Blankfein—who appeared on CNBC's "Squawk Box" in an interview from the World Economic Forum in Davos, Switzerland—did caution that emerging market currencies are high yield but also high risk.
"If somebody said, 'Take a position on the emerging markets and you can't change your mind for fill-in-the-blank—one year, five years—I'd be long, not short. It doesn't mean I'm going to feel good about it," he said.
(Read more: It's getting ugly in emerging market currencies)
The emerging market currency risk has become a macro event, he added. "All of these countries that are far apart on the globe are very close in investors' minds."
Blankfein stressed that over the longer term, there are opportunities in emerging markets. "You see growth, education, mobility in these countries. Basically, the flattening of the world has given tremendous opportunities in these countries."
For example, the Goldman chief said Mexico feels like a different and energized place now—and together with the U.S. and Canada, there's a big opportunity in North American energy production.
As for the U.S. economy, Blankfein said he's still optimistic about the economic prospects for U.S. "There's a big tailwind ... the deleveraging that's occurred, the interest rate environment, the housing situation, the energy—all of it favors the United States."
But growth here won't exceed the high side of expectations because the bar has been risen. "Expectations are in line with reality."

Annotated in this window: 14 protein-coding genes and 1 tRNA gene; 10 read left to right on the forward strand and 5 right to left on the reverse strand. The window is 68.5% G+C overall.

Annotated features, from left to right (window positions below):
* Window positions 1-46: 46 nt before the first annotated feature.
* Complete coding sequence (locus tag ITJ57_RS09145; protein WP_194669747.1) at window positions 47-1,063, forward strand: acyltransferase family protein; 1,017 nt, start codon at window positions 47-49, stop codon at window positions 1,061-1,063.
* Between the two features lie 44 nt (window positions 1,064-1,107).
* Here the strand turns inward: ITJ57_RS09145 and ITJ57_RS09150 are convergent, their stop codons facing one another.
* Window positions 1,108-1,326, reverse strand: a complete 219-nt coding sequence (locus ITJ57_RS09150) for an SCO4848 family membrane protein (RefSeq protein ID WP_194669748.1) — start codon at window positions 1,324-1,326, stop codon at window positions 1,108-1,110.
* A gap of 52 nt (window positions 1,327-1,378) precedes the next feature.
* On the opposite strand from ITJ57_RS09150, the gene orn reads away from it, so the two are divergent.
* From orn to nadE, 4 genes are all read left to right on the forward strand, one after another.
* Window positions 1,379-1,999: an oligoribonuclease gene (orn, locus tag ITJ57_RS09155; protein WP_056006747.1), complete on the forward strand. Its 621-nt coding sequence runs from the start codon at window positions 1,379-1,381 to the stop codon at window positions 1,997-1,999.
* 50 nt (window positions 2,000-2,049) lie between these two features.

The recent U.S. stock market drop should be viewed relative to the high levels that stocks are still trading, he said. With Thursday's triple-digit drop in the Dow Jones Industrial Average, the blue-chip index is only about 2.4 percent off its all-time highs.
While Goldman analysts have predicted the high probability of a stock market correction in 2014, Blankfein said, "We could pull back a lot more and it won't necessarily derail the track that we're on."
Explaining the recent market moves, he added that market sentiment shifts happen when investors think they're no longer playing with "house money" and they're using their own.
Meanwhile, Blankfein said that China doesn't really have a mechanism for writing off mistakes, and it needs to do more to develop its capital market. "It's a 'chicken-and-egg.' how do you build up those ... [when] you don't have the companies that are public? How do you have institutional investors? And without institutional investors how do you take the companies public? Who buys them? They have to do all of this stuff at once. It's very difficult."
(Read more: Lloyd Blankfein: 'This could be China's century')
As for Europe, Blankfein said the economy is doing much better than two years ago, but it's still a half a cycle behind the U.S.
On the issue of banks paying out big fines to the government, he argued that mistakes are not necessarily crimes.